Fourth, pre-register all analyses. Preregistering replications of observational studies helps assuage concerns about “null hacking,” and encourages replicating authors to carefully consider the theoretical and empirical justification for analytical modifications before knowing the results. Agreeing on an optimal empirical strategy can be difficult, but proposed alternatives like examining all possible specifications risk pushing theory into the background.
Fifth, build a team that is a collaboration between authors with mixed incentives—some authors with a stake in the original results and others with no such stake (and potentially a motivation to overturn the original findings). “Adversarial collaborations” can make pre-registered replications more credible, as both the original and new authors must agree a priori on the parameters of the re-analysis prior to seeing the results, and can hold each other accountable to the pre-registered plan.
Some aspects of our OOS approach, especially pre-registration, have been advanced elsewhere as ways to improve the quality of research. The novelty of our approach is in bringing together multiple features, some of which we think are under-emphasized, and in demonstrating how they can advance the transparency of replicating observational research by applying our approach to a related set of papers researching an important topic in political science research: irrelevant events and voting behavior.
The empirical literature on irrelevant events and voting behavior is characterized by confusing and conflicting findings, which made it a good candidate for testing our OOS approach. We applied each of the five features in a replication exercise of three prominent studies on “irrelevant” events and voting behavior: (1) Achen and Bartels’s (2016) study of droughts and floods; (2) Healy, Malhotra, and Mo’s (2010) study of college football; and (3) Healy and Malhotra’s (2010) study of tornadoes.
We find that while the original findings successfully replicated in many instances, some findings did not. For instance, the main effects of the droughts/floods and the college football papers were robust to the inclusion of out-of-sample observations, but the former was not robust to the inclusion of theoretically motivated unit fixed effects. The tornado paper’s main result was sensitive to a particular coding of a variable that departed from how it was described in the original article, and in no case did we find support for the originally reported heterogeneous treatment effects. This indicates that the strength of the evidence for the electoral effects of irrelevant events is weaker than was originally reported, but also suggests that the binary concept of “replicated / did not replicate” are likely an oversimplification.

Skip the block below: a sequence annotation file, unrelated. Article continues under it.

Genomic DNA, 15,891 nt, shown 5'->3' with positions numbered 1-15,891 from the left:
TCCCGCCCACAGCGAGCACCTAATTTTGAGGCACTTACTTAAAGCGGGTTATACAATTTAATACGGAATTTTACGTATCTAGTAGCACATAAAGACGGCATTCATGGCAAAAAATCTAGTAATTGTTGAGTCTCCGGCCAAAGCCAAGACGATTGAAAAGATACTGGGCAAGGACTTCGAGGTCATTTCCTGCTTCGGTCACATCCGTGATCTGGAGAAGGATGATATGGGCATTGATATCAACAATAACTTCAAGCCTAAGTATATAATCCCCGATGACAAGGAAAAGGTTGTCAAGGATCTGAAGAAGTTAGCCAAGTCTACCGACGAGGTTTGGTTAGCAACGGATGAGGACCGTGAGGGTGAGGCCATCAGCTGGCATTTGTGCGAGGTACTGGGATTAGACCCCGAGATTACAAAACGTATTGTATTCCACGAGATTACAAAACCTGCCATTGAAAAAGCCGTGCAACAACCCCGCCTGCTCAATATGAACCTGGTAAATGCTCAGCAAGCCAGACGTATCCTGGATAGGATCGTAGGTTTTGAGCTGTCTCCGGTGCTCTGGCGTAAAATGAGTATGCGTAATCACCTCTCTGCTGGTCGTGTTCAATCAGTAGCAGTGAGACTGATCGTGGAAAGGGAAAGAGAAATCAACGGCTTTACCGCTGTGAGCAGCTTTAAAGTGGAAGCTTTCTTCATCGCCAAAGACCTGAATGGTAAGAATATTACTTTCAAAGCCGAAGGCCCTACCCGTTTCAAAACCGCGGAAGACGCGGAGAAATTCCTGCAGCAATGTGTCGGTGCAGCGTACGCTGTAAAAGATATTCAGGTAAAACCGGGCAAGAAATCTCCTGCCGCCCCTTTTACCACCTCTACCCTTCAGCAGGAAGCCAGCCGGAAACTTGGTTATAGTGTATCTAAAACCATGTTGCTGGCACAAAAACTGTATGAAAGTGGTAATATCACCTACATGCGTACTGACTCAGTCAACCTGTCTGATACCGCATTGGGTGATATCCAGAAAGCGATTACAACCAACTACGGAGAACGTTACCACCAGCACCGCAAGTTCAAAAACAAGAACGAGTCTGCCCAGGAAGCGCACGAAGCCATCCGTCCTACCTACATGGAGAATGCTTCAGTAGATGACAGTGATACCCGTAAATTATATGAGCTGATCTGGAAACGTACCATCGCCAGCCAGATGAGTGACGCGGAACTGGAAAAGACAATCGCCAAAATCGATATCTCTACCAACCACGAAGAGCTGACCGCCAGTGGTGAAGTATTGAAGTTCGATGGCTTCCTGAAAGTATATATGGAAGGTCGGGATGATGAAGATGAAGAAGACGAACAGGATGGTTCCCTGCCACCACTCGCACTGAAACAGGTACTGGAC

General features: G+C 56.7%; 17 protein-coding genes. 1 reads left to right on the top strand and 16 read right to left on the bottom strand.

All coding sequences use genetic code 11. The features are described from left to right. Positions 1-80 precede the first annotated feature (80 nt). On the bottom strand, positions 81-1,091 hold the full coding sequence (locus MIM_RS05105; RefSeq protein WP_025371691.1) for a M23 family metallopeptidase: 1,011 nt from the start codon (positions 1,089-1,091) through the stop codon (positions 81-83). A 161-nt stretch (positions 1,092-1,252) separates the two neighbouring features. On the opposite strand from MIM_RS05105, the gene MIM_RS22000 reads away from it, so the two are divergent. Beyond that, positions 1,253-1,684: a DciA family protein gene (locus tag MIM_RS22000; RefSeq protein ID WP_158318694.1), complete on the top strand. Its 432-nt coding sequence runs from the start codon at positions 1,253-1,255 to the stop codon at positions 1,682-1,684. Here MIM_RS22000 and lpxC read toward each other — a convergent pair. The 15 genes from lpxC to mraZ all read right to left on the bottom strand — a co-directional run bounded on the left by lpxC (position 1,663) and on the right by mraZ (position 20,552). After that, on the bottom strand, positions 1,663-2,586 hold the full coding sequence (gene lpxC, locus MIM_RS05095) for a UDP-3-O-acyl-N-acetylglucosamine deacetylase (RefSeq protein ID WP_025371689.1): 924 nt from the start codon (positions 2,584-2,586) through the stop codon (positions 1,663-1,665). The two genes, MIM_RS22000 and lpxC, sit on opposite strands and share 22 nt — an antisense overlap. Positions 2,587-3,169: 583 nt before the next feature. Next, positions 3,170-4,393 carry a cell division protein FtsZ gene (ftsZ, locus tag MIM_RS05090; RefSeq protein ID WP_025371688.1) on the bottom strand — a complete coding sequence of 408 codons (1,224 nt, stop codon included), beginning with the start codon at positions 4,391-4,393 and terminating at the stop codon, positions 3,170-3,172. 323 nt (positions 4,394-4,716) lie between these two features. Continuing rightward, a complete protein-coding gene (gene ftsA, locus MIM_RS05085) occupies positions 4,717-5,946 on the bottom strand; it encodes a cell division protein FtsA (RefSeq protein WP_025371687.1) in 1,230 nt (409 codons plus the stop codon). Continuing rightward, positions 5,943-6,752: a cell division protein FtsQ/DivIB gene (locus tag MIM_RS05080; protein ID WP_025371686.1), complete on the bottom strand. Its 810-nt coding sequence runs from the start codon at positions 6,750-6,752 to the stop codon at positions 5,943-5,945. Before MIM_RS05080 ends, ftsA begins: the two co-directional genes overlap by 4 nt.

Though our analyses did not fully confirm or overturn the original findings of any individual study, we view this as a strength of our approach. Without the disciplining features of our approach, we could have easily “null hacked” away all of these studies with selective reporting. However, our approach required us to see the full, more complex story.
This blog piece is based on the article “Irrelevant Events and Voting Behavior: Replications Using Principles from Open Science” by Matthew H. Graham, Gregory A. Huber, Neil Malhotra and Cecilia Hyunjung Mo, forthcoming in the Journal of Politics.
The empirical analysis of this article has been successfully replicated by the JOP. Data and supporting materials necessary to reproduce the numerical results in the article are available in the JOP Dataverse.
About the authors
Matthew H. Graham is Postdoctoral Associate at the Institute for Data, Democracy, and Politics at George Washington University, School of Media and Public Affairs. You can find more information about his work here and follow him on Twitter: @Matt_Graham
Gregory A. Huber is the Forst Family Professor of Political Science at Yale University. You can find more information about his work here.
Cecilia Hyunjung Mo is the Judith E. Gruber Associate Professor of Political Science and Public Policy at University of California, Berkeley. You can find more information on her research here and follow her on Twitter: @ceciliamo